Integrated reading rooms in urologic oncology clinics could better care quality

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Installing integrated reading rooms within urologic oncology clinics could improve quality of care, according to a report published online Jan. 31 in the Journal of the American College of Radiology.

Though the advent of digital imaging could hamper close communication between radiologists and referring clinicians, it could also allow for the innovation of new practice approaches.

Lead author Andrew B. Rosenkrantz, MD, MPA, of the NYU Langone Medical Center in New York City, and colleagues wrote, “One means of taking advantage of this possibility is to establish a reading room directly within the clinicians’ practice location. Such ‘integrated’ reading rooms, located for instance within a hospital-based or physician office-based outpatient clinic, provide increased accessibility of radiologists to clinicians at the point of care, thereby potentially improving the quality of their communication in patient care.”

Rosenkrantz and colleagues adopted an integrated radiology reading room within an office-based urologic oncology clinic, described the initial experience of its design, assessed its impact on consultations and investigated the strength of clinician collaboration.

The reading room was within ten feet of the space used by the clinics’ urologists between patient encounters to review the electronic medical record and consult with nursing staff members. Six fellowship-trained abdominal radiologists were staffed in the reading room and seven urologic oncologists were in the clinic during the study period.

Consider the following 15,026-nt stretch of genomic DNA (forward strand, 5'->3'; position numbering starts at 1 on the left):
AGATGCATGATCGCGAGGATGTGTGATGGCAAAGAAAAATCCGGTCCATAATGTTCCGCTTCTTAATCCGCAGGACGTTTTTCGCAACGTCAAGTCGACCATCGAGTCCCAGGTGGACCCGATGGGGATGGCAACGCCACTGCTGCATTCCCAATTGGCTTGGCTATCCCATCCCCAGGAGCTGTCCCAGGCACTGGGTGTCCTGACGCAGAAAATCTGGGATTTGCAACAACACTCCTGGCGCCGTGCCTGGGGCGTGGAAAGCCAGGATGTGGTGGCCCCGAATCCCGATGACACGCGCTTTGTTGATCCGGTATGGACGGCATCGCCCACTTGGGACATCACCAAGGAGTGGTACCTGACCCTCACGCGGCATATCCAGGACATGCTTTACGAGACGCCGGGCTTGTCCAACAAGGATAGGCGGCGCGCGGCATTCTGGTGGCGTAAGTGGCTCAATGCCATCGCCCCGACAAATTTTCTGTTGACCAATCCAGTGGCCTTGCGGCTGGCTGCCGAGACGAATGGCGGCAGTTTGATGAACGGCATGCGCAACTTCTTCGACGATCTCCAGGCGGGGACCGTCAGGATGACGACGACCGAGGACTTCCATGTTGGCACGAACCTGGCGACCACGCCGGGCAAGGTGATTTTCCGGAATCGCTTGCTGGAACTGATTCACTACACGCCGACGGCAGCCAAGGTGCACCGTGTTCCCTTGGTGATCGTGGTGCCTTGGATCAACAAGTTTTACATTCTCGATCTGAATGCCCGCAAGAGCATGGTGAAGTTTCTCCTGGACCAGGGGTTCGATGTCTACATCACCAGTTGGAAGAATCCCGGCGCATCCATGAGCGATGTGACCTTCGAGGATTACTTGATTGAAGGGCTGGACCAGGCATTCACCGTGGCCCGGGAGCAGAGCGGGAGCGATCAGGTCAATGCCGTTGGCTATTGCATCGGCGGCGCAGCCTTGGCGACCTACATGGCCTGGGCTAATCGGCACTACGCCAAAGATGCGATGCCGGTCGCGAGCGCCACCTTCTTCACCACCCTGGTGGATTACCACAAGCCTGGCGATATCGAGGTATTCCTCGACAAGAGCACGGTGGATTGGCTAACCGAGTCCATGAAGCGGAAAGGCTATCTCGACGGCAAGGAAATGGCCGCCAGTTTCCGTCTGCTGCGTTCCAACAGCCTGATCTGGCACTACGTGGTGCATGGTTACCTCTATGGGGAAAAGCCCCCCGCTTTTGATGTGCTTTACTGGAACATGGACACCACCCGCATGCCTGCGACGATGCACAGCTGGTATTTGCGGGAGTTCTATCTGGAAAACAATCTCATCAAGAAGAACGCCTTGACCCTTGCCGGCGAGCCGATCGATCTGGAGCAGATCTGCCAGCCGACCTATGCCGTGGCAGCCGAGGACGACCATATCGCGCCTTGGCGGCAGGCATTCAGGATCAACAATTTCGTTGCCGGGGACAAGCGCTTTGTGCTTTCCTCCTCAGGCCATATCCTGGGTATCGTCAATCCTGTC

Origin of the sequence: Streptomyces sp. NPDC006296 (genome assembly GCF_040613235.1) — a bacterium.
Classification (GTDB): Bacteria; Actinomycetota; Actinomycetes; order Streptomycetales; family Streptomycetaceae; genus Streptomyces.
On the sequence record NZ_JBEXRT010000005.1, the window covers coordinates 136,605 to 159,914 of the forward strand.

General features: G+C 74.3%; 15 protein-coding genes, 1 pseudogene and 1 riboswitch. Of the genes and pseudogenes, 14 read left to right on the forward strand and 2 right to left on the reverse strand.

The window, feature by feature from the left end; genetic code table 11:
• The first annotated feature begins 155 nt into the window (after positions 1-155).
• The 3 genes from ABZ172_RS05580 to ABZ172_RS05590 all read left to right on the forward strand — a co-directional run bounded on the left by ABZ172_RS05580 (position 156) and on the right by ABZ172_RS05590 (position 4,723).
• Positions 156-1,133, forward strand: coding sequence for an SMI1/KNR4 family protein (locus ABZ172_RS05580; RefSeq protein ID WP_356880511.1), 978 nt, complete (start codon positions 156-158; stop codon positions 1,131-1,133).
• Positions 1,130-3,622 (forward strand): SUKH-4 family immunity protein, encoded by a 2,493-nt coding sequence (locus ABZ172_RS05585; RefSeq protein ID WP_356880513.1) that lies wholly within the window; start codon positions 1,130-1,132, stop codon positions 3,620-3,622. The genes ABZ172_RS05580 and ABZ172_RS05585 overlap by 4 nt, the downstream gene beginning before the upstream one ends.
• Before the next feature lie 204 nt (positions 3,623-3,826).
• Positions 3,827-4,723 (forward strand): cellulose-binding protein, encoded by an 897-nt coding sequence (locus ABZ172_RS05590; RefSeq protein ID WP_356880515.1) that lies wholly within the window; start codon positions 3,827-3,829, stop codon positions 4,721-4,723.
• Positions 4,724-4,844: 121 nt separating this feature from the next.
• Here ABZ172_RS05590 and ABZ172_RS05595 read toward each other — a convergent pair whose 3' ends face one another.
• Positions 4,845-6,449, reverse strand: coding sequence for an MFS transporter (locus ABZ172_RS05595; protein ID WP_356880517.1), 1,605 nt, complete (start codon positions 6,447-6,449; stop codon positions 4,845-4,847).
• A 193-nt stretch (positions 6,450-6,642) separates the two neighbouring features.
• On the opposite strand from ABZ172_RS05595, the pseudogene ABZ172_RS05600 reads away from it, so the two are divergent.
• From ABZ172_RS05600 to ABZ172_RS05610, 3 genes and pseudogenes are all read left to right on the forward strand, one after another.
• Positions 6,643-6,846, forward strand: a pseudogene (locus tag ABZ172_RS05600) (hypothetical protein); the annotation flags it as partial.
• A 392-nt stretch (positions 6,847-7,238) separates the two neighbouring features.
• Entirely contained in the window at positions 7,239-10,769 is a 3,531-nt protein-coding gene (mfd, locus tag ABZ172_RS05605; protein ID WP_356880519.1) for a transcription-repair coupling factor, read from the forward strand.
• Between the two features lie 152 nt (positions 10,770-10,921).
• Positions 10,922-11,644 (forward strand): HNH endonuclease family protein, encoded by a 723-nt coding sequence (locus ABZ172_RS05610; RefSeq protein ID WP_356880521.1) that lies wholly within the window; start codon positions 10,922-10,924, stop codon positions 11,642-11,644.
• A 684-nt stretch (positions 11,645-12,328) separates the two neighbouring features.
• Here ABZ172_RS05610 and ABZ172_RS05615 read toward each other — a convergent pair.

Of the 102 consultations that occurred during the study period, 52 percent were for review of external cases brought in by patients on discs, 43 percent were for review of internal cases and five percent for direct review by the radiologist of imaging with patients. During a single shift in the reading room, the maximum number of consultations was eight. All urologists recorded that more than 90 percent of consultations benefited patient care.

“Clinically integrated reading rooms may have increasing importance as radiologists are expected to play a central role in ensuring appropriate imaging utilization within new models of care promoted by the Patient Protection and Affordable Care Act. Future studies may evaluate the impact of the integrated reading room on clinical management and outcomes,” wrote Rosenkrantz and colleagues.